Alternative foods, from plant-based protein patties to nut milk, are gaining favour among consumers. And it is a long-term trend that consumer-focused investors such as Verlinvest are betting on.
“Every day there are more consumers who become aware of the need to change their consumption habits, and move to more sustainable offerings,” says Raphael Thiolon, executive director at Verlinvest in Singapore.
Verlinvest is the Belgian investment company backed by the family that controls beer giant AB InBev. It remains the largest shareholder, together with China Resources, in Swedish oat drink maker Oatly that has just listed on Nasdaq.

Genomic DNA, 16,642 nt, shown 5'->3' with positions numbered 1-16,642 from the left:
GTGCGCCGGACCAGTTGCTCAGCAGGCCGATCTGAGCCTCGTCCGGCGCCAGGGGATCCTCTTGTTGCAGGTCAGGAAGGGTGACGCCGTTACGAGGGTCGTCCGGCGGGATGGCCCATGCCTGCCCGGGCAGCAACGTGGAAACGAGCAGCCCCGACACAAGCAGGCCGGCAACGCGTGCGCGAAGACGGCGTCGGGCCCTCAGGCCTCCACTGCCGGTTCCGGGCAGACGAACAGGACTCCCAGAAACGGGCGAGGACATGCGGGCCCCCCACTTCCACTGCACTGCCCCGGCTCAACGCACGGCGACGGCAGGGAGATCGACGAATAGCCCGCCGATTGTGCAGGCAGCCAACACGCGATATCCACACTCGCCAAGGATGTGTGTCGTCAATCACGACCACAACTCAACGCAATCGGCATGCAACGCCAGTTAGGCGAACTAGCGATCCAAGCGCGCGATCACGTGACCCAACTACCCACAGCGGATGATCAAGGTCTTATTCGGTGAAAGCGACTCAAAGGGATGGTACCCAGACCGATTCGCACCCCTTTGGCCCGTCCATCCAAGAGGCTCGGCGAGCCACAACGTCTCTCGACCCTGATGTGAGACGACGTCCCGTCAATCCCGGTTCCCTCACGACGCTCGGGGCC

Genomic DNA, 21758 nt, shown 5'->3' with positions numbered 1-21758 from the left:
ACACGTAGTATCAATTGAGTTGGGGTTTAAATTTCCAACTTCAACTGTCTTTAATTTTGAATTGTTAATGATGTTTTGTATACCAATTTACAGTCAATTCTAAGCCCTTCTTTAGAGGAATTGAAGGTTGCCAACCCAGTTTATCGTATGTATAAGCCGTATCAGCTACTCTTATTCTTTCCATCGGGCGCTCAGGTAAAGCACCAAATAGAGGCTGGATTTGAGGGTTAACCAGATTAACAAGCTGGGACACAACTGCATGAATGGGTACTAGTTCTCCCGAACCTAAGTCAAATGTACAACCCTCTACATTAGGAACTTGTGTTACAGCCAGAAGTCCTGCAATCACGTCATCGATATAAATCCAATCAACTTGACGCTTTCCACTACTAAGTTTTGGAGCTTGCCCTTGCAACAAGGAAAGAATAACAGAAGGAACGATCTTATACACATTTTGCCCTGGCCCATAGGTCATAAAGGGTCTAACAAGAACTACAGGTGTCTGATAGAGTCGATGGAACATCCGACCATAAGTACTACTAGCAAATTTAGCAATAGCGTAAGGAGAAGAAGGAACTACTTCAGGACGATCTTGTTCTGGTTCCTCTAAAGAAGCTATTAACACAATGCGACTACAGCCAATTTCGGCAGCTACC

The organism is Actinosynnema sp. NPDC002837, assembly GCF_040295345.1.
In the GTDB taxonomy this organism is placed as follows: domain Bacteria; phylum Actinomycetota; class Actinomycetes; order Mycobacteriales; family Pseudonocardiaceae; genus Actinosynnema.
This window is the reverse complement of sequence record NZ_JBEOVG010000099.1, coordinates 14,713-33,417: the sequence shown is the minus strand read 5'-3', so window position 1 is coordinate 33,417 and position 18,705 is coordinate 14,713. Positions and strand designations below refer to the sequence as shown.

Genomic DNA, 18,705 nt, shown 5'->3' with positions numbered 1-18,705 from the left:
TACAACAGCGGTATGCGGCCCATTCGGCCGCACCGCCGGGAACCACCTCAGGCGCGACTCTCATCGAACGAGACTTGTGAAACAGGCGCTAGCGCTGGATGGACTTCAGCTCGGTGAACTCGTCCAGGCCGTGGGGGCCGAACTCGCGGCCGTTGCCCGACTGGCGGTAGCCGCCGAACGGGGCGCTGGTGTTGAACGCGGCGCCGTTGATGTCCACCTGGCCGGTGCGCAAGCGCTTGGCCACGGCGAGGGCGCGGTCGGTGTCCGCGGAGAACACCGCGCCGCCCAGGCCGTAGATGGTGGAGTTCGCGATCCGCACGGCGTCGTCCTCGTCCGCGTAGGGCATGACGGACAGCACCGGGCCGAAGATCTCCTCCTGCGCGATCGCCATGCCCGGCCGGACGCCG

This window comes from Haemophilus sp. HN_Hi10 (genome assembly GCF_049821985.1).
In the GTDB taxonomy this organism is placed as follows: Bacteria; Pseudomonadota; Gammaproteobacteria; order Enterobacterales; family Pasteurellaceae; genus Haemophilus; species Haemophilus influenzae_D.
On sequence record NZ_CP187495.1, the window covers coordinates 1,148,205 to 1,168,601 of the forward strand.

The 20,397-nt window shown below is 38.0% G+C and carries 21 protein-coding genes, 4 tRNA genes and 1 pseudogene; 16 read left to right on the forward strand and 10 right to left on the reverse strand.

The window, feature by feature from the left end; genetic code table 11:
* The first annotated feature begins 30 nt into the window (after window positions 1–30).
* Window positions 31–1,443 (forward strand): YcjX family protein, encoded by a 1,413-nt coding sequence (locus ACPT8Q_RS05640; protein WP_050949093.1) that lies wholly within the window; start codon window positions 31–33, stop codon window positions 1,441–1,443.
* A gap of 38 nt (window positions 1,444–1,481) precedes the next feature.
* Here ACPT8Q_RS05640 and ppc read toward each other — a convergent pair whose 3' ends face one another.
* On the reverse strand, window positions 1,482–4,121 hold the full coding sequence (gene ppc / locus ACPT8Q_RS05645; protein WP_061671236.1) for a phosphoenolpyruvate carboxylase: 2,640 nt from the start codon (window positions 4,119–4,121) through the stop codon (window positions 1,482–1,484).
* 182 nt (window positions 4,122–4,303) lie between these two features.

Shares in Oatly had quickly risen beyond its initial public offering price of $17 per share. At over $10 billion, the market capitalisation of the dairy-alternative producer has surpassed plant protein peer Beyond Meats.
“We’ve seen that acceleration in the awareness around sustainability, and the willingness to eat healthier, eat more natural ingredients which are traceable,” Thiolon says. “That is definitely benefiting companies like Oatly, and a lot of others, who’ve been pioneers in trying to initiate action [towards sustainability].”
According to the Good Food Institute, plant-based protein companies attracted $2.1 billion in investment last year, or three times more than in the year before. Global investors on the case include Temasek Holdings, Mirae Asset Global Investments, Proterra Investment Partners, and Sequoia Capital, which have funded startups across Asia and the US.